Unheralded Pruneda Making His Mark For Braves





ATLANTA—Save your catcalls and other lame attempts at humor. Mississippi pitcher Benino Pruneda has heard them all. It's the comments he hears after taking the mound that keeps the hard-throwing reliever coming back for more.

"I know it's not typical to see a guy like me at 5-foot-9 throwing in the mid-90s," Pruneda said. "There's been a couple of players from other teams that have come up to me and said, 'You have a live fastball. It really gets in there pretty quick.' It feels good to hear that from hitters and gives me a lot of confidence."

Pruneda, 22, is coming off an impressive showing in spring training that has Braves officials wondering just how high the righthander's ceiling might be. He has made methodical progress throughout his first four seasons in the professional ranks, which earned him a promotion to Double-A last June. In 45 stints divided between the Carolina and Southern leagues, Pruneda posted a 3.18 ERA while allowing only 55 hits in 65 innings.

The most impressive aspect is his fastball, a pitch that has good movement in addition to its plus velocity. He had fanned 254 batters in 189 innings coming into this season, an average of 12.1 whiffs per nine innings.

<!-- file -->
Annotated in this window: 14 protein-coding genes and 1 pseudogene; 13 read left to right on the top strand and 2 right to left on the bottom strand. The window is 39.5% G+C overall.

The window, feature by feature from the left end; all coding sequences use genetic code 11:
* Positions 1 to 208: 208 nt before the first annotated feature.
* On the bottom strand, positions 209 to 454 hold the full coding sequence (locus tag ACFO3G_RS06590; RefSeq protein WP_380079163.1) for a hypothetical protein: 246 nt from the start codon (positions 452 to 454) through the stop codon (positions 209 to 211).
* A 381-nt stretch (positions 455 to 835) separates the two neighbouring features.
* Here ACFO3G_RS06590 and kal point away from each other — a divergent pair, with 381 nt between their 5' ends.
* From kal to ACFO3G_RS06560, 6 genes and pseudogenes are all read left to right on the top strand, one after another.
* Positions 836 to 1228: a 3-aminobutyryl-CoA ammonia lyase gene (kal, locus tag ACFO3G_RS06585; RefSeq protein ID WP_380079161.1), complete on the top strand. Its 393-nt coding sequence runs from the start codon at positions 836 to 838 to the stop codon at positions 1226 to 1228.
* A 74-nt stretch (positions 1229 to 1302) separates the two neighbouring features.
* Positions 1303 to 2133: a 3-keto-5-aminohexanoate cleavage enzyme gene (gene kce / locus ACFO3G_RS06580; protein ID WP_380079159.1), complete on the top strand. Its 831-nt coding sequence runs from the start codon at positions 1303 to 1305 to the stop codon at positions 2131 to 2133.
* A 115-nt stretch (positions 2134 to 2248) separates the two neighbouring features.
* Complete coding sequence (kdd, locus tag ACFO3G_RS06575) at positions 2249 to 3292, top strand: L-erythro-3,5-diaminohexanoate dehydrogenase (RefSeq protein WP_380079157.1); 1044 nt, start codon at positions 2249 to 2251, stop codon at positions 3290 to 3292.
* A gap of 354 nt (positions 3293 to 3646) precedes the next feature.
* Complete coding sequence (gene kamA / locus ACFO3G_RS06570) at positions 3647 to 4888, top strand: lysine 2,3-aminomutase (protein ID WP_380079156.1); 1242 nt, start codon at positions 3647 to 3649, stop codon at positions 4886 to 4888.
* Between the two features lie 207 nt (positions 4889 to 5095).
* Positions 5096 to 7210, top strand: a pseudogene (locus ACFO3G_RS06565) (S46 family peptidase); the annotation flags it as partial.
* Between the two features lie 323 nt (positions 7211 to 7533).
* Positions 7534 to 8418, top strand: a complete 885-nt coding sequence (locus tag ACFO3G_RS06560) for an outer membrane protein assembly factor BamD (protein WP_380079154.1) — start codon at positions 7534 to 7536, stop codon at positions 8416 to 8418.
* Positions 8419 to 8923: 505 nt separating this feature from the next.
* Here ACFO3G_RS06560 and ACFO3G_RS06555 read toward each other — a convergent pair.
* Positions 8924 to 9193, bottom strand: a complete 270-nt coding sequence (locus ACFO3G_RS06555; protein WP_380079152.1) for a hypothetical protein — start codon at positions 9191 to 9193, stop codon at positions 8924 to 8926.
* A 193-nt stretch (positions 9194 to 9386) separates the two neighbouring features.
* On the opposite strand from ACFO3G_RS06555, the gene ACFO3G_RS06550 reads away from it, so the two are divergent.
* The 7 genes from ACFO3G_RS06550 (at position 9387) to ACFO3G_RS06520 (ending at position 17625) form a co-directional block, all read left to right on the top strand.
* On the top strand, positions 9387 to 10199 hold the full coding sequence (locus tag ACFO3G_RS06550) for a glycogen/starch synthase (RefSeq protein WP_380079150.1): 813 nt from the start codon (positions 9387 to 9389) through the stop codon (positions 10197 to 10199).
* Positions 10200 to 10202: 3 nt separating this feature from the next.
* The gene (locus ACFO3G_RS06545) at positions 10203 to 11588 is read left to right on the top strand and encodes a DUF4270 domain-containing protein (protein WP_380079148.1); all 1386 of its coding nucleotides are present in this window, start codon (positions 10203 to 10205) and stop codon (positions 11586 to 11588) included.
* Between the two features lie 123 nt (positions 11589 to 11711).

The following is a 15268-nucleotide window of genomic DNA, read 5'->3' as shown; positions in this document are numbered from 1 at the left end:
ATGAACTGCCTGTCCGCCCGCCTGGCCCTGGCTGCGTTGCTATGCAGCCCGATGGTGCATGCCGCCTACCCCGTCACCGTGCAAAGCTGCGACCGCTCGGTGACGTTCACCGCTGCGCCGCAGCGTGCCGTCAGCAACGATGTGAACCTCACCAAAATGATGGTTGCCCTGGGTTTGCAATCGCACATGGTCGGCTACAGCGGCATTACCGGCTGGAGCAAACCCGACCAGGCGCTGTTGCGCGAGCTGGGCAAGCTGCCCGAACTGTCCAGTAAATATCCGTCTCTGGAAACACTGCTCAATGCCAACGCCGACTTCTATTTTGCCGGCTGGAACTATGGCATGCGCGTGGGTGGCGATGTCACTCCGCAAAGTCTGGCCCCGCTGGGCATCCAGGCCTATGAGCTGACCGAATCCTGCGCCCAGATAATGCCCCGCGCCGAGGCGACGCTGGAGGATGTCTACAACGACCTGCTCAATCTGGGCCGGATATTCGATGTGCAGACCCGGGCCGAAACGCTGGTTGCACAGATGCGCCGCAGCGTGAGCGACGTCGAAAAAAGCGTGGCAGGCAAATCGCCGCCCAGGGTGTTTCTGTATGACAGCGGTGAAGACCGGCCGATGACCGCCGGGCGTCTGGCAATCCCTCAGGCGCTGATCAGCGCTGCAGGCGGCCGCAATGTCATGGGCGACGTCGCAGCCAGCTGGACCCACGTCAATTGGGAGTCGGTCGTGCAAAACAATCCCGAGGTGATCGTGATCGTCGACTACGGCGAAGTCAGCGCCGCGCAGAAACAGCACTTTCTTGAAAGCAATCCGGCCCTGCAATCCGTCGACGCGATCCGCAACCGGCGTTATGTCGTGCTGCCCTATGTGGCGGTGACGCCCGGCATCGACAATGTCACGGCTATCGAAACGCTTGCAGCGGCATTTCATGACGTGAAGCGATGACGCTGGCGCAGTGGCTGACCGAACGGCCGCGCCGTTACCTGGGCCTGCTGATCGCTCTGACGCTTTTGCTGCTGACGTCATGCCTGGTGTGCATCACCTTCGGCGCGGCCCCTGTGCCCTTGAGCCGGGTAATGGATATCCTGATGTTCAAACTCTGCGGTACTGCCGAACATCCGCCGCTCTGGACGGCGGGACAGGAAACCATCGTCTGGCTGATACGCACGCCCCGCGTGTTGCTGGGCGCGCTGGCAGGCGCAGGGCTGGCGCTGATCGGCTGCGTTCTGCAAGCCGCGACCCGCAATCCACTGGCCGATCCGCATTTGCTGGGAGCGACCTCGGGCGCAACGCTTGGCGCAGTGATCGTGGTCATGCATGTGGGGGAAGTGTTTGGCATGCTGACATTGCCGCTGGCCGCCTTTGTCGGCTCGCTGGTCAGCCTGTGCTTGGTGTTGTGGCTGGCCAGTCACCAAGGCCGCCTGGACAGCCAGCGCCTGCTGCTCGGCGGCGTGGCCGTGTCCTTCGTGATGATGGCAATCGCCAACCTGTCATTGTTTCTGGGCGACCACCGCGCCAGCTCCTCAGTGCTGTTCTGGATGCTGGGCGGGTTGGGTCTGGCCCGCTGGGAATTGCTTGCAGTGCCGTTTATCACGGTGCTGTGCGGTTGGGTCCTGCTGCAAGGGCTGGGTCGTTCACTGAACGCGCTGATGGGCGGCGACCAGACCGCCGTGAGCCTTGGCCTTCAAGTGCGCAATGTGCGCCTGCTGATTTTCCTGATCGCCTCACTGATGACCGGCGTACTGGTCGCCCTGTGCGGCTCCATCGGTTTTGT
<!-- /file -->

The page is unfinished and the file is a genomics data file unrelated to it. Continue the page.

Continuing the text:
Tendinitis in his rotator cuff prevented Pruneda from pitching significant innings during high school. He went to San Jacinto (Texas) JC as an infielder but wound up sitting behind a plethora of draft-and-follow selections and landed in the bullpen. The righty wound up pitching in the JUCO World Series in Grand Junction, Colo., where he was spotted by Braves scout John Barron and later drafted in the 31st round in 2007.

He has learned to make adjustments, particularly with his offspeed and breaking pitches, yet he says the biggest change centered on his mental approach to the game.

"I've talked to a lot of big leaguers and everyone says the same thing, which is to stay with my approach and my strengths," Pruneda said. "I've come to understand that if I do what I need to do, I'm going to get hitters out. I just need to keep working hard so I can keep moving up."

Wigwam Wisps

• Lefthander Brett DeVall, the Braves' first pick in the 2008 draft, was among those released near the end of spring training. Over his three seasons, DeVall was plagued by recurring elbow and forearm discomfort.

• Righthander Julio Teheran began this season in the rotation at Triple-A Gwinnett, where he was the youngest player in the International League at age 20. Teheran received rave reviews during big league camp and could contribute in Atlanta before the end of the campaign.